It looks like the slowest paths of the transcendental functions were improved by a lot. But how often do these paths get used? The article doesn't say so the performance benefits may be insignificant.
They don't get used very often. I don't know how much though because that would require running the functions for the entire domain of inputs which would be years for the univariate functions and pretty much forever for pow. If you want anecdotal data then I have that: I didn't hit the slow path of log for the entire week I threw different inputs at it. pow hit quite a few in an hour of running but even that was about 1 in 1000 or less. However, since there is no pattern to determine which interval of inputs will have more slow path hitting inputs, you can never say that only 0.1% of the inputs use the slow paths. Consequently, I cannot really give an average case picture based on these improvements.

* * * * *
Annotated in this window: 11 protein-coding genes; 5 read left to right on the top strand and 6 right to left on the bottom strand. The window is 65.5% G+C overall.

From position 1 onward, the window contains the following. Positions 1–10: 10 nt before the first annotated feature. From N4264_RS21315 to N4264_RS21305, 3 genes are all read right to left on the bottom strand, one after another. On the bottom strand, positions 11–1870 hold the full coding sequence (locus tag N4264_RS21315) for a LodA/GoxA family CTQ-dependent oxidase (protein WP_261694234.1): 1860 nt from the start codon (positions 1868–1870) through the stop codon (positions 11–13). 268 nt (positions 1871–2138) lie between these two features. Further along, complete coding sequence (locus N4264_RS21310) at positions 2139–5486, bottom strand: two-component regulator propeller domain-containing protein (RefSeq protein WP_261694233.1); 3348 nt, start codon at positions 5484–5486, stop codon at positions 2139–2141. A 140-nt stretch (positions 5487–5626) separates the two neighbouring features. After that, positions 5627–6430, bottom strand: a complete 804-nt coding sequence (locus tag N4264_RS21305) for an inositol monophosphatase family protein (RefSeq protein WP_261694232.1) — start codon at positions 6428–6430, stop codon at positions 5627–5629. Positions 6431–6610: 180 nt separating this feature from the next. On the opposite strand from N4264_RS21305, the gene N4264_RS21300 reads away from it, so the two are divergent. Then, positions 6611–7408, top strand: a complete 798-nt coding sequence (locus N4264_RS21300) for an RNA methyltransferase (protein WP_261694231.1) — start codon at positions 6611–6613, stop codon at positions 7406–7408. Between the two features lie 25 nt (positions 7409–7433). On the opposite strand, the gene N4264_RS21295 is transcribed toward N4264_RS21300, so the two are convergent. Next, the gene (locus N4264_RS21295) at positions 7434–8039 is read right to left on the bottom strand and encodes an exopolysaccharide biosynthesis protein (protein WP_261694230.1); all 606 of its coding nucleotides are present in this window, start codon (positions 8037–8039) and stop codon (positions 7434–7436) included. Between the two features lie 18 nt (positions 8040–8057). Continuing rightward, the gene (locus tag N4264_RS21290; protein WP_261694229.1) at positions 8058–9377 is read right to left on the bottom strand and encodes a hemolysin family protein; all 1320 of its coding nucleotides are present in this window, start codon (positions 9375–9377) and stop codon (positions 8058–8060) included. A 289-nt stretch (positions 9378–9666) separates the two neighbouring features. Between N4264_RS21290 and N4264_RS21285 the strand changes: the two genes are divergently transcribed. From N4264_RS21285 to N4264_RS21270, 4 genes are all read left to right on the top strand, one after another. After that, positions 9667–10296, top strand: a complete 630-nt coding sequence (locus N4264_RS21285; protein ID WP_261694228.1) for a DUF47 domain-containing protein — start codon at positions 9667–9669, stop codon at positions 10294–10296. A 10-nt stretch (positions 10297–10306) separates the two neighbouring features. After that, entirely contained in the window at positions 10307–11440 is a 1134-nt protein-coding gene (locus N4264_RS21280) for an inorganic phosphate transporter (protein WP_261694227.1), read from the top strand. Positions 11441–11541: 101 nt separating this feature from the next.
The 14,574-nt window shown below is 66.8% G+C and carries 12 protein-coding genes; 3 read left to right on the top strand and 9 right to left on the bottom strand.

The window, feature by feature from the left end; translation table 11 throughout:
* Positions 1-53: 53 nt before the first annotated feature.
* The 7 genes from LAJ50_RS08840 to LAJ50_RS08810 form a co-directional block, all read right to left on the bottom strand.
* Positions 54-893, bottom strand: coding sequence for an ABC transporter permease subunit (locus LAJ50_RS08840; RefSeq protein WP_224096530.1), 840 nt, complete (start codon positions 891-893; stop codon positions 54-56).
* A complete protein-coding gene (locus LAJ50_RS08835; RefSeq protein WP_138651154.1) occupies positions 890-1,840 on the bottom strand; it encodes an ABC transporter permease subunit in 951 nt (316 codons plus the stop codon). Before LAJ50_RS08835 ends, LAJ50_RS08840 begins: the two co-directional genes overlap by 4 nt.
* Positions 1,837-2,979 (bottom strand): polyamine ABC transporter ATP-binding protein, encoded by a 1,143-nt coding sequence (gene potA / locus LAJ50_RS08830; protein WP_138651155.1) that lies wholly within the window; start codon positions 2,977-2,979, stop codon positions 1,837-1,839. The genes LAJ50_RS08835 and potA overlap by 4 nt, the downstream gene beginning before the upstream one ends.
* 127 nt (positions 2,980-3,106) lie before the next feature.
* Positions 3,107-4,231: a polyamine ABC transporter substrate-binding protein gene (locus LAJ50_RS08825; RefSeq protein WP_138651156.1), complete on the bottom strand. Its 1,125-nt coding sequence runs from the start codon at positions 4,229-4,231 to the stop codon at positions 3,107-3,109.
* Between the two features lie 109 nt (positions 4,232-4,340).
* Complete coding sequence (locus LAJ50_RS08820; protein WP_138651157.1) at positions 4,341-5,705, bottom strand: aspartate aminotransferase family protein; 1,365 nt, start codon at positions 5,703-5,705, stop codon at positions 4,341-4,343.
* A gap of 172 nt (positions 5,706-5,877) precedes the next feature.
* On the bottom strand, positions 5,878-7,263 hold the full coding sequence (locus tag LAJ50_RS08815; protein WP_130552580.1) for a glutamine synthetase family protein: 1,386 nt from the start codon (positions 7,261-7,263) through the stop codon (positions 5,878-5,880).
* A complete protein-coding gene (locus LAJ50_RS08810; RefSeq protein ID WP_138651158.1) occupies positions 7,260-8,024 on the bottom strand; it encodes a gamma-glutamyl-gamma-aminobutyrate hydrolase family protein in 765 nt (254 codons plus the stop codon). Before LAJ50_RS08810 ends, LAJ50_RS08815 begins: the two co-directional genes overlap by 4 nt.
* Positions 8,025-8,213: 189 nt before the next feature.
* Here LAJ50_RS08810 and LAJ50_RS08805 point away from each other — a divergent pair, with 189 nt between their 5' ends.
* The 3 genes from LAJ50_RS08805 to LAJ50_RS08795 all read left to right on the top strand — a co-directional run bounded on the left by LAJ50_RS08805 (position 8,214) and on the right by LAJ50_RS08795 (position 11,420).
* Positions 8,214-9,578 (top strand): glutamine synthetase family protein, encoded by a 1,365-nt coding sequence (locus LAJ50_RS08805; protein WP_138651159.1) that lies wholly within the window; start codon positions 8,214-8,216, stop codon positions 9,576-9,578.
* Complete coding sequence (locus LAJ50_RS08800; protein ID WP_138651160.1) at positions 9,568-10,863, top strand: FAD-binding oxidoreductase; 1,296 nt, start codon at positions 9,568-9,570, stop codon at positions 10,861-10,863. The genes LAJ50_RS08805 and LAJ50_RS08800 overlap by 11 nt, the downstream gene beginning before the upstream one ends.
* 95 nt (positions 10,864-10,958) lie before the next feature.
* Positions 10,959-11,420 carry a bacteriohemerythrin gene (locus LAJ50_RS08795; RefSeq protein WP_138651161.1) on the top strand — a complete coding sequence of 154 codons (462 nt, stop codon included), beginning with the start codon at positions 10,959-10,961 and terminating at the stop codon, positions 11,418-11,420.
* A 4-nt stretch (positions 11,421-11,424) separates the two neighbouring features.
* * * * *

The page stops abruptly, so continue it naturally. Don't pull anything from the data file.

That said (as I've mentioned elsewhere), my main motive of writing the blog post was to share the methods, which I believe are more interesting than the results themselves. The results are not satisfactory IMO since there is still a lot more work to be done.